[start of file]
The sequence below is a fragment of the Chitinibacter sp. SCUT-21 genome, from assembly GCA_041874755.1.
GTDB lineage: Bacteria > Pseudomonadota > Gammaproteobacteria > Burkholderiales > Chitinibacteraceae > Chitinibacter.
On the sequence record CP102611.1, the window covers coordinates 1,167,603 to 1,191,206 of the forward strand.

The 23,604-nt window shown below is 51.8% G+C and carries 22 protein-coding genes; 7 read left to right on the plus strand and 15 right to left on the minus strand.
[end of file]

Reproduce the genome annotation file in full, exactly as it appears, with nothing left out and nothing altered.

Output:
The sequence below is a fragment of the Chitinibacter sp. SCUT-21 genome, from assembly GCA_041874755.1.
GTDB lineage: Bacteria > Pseudomonadota > Gammaproteobacteria > Burkholderiales > Chitinibacteraceae > Chitinibacter.
On the sequence record CP102611.1, the window covers coordinates 1,167,603 to 1,191,206 of the forward strand.

The 23,604-nt window shown below is 51.8% G+C and carries 22 protein-coding genes; 7 read left to right on the plus strand and 15 right to left on the minus strand.